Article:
1) Social constraints, whether within the household, the marriage market, or between providers and users - act as a barrier to uptake of cost-effective preventive health investments;
2) If ignored, these can impede or even lead to unintended consequences of well-intended, and otherwise successful, policies.

As the international community aims to achieve universal access to safe and affordable basic services as part of the Sustainable Development Goals, governments need to consider these constraints when stimulating infrastructure investments. Collaborations resulting from this grant, in particular with the Asian Development Bank Institute, indicate the willingness of policy makers to engage with such research findings.

More specifically, we document the following findings:
• The basis for many social programs and policy interventions is the assumption that women derive larger benefits from them. In line, we document using novel data that women perceive higher benefits of a household toilet than men. Moreover, intra-household differences in perceptions of costs and benefits matter for sanitation investment decisions, but at different stages of the investment process. We further show that intra-household differences in perceptions influence sanitation loan adoption and investment only in households where the woman is involved in decision-making. Our findings highlight the importance of disseminating information on not just benefits of an investment, but also on costs - to both men and women within a household.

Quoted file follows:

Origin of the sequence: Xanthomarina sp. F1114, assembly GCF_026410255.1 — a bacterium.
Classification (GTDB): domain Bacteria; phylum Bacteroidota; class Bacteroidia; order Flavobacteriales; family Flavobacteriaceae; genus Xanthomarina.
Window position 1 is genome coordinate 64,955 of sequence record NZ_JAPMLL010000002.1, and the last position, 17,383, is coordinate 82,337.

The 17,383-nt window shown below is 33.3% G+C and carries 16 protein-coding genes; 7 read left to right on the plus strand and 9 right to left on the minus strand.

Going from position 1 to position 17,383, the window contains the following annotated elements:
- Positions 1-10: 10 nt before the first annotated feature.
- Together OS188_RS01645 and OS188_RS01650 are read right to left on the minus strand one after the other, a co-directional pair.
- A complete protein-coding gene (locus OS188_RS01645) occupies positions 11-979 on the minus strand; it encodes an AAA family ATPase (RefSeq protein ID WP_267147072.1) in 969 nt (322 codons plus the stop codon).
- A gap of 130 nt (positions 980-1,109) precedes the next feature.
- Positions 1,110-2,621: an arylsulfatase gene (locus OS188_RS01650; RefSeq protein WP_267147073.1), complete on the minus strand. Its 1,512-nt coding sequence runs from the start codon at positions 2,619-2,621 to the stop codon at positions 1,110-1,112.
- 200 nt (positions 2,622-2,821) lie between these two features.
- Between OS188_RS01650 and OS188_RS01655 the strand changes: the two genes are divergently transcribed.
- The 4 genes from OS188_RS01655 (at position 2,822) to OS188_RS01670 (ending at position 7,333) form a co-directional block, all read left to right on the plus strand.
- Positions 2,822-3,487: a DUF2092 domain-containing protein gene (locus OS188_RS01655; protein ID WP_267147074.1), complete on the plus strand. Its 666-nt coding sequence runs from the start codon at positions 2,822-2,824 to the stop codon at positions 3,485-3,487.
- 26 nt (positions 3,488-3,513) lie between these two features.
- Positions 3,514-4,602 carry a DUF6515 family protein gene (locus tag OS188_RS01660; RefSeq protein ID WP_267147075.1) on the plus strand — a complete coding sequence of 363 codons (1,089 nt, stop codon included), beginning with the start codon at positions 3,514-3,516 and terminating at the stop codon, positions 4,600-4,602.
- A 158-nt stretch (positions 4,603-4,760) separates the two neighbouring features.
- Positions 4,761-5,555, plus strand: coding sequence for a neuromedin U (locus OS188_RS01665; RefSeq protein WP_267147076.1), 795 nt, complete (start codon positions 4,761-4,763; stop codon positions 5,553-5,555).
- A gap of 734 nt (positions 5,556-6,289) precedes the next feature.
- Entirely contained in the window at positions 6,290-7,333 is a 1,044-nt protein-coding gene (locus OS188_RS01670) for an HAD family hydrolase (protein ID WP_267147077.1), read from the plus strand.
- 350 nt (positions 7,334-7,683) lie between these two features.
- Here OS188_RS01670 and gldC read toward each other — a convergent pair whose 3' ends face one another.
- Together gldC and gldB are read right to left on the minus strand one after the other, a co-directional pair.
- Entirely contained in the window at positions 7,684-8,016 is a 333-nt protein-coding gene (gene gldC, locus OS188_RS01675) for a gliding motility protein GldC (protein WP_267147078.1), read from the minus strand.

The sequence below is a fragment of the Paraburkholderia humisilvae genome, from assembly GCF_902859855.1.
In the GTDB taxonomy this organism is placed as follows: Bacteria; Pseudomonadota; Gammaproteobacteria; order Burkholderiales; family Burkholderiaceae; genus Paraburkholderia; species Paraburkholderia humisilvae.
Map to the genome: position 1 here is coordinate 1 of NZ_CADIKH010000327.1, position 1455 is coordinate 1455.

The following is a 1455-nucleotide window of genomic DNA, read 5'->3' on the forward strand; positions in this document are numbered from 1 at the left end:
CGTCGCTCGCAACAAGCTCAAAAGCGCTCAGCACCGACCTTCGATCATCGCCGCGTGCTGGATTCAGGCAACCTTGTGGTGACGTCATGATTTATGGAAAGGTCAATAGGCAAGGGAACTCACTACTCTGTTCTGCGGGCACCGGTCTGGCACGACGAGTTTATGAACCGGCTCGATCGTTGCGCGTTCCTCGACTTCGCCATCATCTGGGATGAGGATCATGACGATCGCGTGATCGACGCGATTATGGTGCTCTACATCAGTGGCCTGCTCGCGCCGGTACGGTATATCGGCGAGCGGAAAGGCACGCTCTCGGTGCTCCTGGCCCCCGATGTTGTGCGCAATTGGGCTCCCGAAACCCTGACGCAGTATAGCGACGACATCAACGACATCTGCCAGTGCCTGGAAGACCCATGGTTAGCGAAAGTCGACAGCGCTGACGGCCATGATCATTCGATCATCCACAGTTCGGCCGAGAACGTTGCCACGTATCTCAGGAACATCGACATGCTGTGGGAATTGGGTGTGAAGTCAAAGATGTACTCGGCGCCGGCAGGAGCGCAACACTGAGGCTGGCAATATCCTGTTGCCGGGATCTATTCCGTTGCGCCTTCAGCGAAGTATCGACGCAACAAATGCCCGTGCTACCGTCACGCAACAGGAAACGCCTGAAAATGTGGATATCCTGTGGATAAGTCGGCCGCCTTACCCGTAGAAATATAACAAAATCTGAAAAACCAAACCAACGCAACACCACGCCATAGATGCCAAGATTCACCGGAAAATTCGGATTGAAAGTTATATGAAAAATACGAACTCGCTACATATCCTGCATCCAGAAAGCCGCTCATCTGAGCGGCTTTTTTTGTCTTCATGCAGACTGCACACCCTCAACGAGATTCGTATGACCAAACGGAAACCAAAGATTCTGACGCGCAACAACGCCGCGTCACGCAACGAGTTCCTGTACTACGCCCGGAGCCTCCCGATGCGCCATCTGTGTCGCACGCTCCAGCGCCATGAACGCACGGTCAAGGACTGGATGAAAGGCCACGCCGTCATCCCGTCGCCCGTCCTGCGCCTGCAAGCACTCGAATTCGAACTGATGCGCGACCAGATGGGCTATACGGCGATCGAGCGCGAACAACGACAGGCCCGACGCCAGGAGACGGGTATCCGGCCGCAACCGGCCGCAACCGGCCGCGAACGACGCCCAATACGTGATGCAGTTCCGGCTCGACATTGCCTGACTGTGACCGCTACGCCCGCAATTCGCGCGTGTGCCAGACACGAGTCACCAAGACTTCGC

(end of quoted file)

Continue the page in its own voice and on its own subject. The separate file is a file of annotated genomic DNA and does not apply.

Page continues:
• We document evidence that social ties play an important role in encouraging and facilitating sanitation investments. We estimate peer effects in the take-up of a sanitation micro-credit program and sanitation investment within micro-credit groups. Further, we find that social ties that households can turn to for advice on home improvements can facilitate sanitation investment.
• However, sanitation interventions can also have countervailing impact on female empowerment. We show that the Indian Total Sanitation Campaign changed marriage market outcomes such that women experienced a loss in gain from marriage, suggestive of a decline in female control over household resources and thereby loss in female empowerment.
• We further document that in overcrowded and lower income areas, where stimulating investment in private sanitation is not feasible, men and women reveal comparable willingness to pay (WTP) for the use of sanitation infrastructure (community toilets). Although both genders also state a much higher hypothetical WTP for high quality facilities (at, or even above, the market price), actual improvements in facilities does not alter WTP for women, and shifts the demand curve of men downward. Simultaneously, facility caretakers became more stringent in enforcing payments by men, leading to less usage of improved sanitation facilities and higher open defecation by men, with negative consequences for public health.

In generating these findings, we have engaged significantly with other academics through seminars, conferences and individual discussions, leading to new collaborations within and outside this grant, detailed below.
Exploitation Route Over the course of the grant, we have generated a new collaboration with Zaki Wahhaj, and produced rigorous academic evidence that has been presented at academic seminars, conferences, and discussions. Two papers have been circulated as IFS Working Papers and are under review at the Journal of Development Economics, the highest-ranking journal for development economics, for a special issue on Sanitation and Development. The special issue, sponsored by the Asian Development Bank Institute and Bill and Melinda Gates Foundation, will raise awareness of this work not just among academics, but also among non-academic audiences including policymakers and practitioners in Asia and the Pacific. Moreover, the special issue will be open access further encouraging use of the evidence generated in this research.